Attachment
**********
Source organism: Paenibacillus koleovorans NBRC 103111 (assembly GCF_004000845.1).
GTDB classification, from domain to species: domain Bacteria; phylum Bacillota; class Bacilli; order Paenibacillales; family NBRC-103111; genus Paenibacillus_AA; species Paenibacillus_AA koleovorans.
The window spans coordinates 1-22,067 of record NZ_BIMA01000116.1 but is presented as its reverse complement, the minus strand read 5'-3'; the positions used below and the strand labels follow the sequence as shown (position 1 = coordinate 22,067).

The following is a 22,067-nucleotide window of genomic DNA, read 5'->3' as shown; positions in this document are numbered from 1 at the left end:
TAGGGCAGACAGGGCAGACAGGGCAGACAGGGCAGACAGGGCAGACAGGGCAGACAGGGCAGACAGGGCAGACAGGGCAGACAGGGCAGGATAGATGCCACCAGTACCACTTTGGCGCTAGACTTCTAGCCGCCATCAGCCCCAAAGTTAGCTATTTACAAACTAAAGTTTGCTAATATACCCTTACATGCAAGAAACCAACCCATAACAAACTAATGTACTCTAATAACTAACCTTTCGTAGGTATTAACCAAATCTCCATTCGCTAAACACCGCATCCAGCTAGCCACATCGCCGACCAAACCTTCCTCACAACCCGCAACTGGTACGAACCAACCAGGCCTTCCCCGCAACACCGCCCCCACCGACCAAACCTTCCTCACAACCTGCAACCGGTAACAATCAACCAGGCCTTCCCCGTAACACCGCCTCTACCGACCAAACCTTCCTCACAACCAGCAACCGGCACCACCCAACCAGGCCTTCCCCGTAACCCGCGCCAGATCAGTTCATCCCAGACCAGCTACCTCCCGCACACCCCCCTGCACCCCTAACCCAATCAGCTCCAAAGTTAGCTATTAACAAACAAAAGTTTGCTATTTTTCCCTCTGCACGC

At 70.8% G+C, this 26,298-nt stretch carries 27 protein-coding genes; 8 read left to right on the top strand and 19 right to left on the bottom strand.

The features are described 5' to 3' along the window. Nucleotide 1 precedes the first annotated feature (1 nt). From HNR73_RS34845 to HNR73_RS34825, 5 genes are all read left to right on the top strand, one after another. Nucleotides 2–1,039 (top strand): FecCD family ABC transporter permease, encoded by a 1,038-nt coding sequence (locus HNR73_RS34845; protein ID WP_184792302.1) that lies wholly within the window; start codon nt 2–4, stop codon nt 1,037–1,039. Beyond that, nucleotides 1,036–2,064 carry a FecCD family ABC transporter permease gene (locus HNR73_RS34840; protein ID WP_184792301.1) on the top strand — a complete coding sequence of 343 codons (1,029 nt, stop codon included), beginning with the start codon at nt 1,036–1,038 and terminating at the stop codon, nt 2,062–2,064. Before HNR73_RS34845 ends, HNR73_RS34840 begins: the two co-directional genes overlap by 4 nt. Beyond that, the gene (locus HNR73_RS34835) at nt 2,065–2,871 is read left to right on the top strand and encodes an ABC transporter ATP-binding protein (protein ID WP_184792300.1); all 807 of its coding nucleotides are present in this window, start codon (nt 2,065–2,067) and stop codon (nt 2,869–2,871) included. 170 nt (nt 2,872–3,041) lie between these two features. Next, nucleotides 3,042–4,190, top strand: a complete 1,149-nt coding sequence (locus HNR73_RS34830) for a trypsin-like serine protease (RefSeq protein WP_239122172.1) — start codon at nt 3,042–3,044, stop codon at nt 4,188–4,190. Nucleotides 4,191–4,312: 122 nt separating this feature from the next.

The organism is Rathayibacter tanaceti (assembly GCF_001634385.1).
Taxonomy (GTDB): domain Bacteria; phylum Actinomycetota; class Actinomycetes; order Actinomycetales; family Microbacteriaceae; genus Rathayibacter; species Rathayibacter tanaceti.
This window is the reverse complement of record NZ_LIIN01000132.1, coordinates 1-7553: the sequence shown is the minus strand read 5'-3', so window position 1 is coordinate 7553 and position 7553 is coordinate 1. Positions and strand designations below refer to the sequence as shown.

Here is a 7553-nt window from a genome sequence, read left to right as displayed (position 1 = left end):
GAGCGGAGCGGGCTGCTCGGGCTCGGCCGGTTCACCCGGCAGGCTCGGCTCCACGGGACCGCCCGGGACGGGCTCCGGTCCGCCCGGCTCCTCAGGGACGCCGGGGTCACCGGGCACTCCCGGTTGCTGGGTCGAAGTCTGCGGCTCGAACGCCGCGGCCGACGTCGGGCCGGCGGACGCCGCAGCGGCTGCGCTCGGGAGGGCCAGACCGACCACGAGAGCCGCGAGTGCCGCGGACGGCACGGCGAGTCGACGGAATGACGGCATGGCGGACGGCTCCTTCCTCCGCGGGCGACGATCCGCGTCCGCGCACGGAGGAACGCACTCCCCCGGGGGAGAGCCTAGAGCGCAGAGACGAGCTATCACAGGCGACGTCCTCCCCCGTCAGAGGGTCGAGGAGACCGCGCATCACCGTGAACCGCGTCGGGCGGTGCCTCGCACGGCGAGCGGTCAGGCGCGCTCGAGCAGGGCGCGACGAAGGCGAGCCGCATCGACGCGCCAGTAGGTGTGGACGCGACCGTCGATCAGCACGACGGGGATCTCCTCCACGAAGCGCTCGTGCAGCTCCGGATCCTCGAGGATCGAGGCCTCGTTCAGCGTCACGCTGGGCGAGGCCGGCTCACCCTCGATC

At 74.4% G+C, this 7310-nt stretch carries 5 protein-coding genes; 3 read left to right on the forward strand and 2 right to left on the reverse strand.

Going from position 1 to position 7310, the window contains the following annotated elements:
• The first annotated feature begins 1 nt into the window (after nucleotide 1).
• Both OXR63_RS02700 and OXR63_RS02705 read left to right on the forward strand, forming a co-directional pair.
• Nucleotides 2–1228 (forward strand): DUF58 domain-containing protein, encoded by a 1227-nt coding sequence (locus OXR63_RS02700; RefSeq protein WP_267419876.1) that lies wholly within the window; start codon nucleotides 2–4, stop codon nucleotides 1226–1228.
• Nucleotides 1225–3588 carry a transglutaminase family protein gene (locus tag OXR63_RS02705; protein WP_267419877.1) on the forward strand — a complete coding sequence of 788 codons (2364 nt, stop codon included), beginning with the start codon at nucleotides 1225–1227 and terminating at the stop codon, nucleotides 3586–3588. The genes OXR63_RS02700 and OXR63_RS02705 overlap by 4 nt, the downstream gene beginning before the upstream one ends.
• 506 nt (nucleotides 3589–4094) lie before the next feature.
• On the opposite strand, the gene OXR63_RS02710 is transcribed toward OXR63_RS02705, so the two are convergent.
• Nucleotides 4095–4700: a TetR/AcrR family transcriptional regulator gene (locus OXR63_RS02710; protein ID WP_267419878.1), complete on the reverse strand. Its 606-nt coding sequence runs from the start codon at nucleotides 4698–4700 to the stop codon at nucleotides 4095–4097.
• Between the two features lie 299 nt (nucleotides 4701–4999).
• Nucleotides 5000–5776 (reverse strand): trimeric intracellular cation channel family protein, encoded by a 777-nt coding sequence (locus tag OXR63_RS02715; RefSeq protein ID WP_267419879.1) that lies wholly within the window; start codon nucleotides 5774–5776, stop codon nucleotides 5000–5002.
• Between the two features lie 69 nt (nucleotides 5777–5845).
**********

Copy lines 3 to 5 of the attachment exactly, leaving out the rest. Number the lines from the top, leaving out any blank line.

The window spans coordinates 1-22,067 of record NZ_BIMA01000116.1 but is presented as its reverse complement, the minus strand read 5'-3'; the positions used below and the strand labels follow the sequence as shown (position 1 = coordinate 22,067).

The following is a 22,067-nucleotide window of genomic DNA, read 5'->3' as shown; positions in this document are numbered from 1 at the left end:
TAGGGCAGACAGGGCAGACAGGGCAGACAGGGCAGACAGGGCAGACAGGGCAGACAGGGCAGACAGGGCAGACAGGGCAGACAGGGCAGGATAGATGCCACCAGTACCACTTTGGCGCTAGACTTCTAGCCGCCATCAGCCCCAAAGTTAGCTATTTACAAACTAAAGTTTGCTAATATACCCTTACATGCAAGAAACCAACCCATAACAAACTAATGTACTCTAATAACTAACCTTTCGTAGGTATTAACCAAATCTCCATTCGCTAAACACCGCATCCAGCTAGCCACATCGCCGACCAAACCTTCCTCACAACCCGCAACTGGTACGAACCAACCAGGCCTTCCCCGCAACACCGCCCCCACCGACCAAACCTTCCTCACAACCTGCAACCGGTAACAATCAACCAGGCCTTCCCCGTAACACCGCCTCTACCGACCAAACCTTCCTCACAACCAGCAACCGGCACCACCCAACCAGGCCTTCCCCGTAACCCGCGCCAGATCAGTTCATCCCAGACCAGCTACCTCCCGCACACCCCCCTGCACCCCTAACCCAATCAGCTCCAAAGTTAGCTATTAACAAACAAAAGTTTGCTATTTTTCCCTCTGCACGC